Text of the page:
Malawi President Arthur Peter Mutharika addresses the United Nations on 20 September 2017. He said reports of UN pulling out staff due to vampire rumours were "distressing and agonising". Reuters

Staff from the United Nations have been removed for their safety from part of Malawi due to mob violence sparked by rumours of a vampire scare.

With belief in witchcraft common in rural parts of the southern African country, lynch mobs have killed at least five people over the last month who had been accused of vampirism.

A security report by the by the UN Department on Safety and Security (UNDSS), which was seen by Reuters, stated: "These districts have severely been affected by the ongoing stories of blood sucking and possible existence of vampires."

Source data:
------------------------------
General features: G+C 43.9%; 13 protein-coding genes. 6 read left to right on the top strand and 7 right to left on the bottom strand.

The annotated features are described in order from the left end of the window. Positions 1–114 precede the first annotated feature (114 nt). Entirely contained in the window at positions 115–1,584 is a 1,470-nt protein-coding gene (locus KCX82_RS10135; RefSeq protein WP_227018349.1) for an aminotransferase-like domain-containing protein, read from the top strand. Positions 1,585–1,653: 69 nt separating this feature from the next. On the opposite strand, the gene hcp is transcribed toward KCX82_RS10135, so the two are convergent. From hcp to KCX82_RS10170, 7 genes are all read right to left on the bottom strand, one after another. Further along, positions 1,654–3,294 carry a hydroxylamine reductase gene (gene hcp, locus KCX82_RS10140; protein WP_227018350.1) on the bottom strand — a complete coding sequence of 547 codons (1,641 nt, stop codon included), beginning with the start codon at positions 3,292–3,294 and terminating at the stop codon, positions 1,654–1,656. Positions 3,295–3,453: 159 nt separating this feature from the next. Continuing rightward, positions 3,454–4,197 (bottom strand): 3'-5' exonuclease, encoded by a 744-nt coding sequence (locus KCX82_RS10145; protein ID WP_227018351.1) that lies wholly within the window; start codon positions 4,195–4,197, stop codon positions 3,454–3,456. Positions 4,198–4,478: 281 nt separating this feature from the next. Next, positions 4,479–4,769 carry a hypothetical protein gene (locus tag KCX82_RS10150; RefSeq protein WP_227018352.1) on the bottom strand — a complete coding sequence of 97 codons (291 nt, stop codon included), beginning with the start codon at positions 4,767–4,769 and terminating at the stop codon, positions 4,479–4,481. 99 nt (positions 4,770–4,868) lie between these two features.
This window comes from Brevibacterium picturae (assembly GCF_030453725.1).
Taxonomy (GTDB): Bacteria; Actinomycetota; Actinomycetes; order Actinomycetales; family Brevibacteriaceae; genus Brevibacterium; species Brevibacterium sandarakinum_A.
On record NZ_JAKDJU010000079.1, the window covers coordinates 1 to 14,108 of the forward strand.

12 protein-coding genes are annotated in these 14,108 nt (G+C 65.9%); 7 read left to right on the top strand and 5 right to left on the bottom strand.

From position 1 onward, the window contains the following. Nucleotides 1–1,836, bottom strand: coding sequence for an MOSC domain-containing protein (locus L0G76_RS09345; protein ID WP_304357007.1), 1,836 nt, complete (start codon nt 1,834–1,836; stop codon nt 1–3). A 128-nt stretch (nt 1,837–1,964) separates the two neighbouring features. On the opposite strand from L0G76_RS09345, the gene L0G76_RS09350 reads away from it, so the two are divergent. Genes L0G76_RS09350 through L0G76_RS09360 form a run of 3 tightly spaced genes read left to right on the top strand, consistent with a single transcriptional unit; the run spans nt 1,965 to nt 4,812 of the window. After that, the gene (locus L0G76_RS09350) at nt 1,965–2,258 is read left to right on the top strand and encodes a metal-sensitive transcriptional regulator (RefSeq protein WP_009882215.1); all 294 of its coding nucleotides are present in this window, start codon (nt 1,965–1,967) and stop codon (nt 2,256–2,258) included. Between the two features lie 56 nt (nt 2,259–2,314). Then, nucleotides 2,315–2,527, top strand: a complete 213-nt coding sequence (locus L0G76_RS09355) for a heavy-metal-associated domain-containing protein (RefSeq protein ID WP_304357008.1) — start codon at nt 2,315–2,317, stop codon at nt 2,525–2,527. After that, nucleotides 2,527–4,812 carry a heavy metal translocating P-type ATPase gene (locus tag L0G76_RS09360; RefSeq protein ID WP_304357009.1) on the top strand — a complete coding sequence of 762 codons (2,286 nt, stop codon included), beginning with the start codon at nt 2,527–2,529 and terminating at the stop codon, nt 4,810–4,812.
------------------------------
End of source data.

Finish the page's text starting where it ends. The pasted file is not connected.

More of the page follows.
The UNDSS report said the rumours of vampirism had started in neighbouring Mozambique although it was not clear how. It recommended the "temporary suspension of UN activities in the area until the situation is normalised".

The acting UN resident coordinator, Florence Rolle, said some staff had moved while others remained in the districts depending on where their operations were taking place.

"UNDSS is continuing to monitor the situation closely to ensure all affected UN staff are back in the field as soon as possible," Rolle told Reuters.

Malawian president, Peter Mutharika, said the reports were "distressing and agonising".

"This development has been of grave concern to the president and the entire government," his office said in a statement.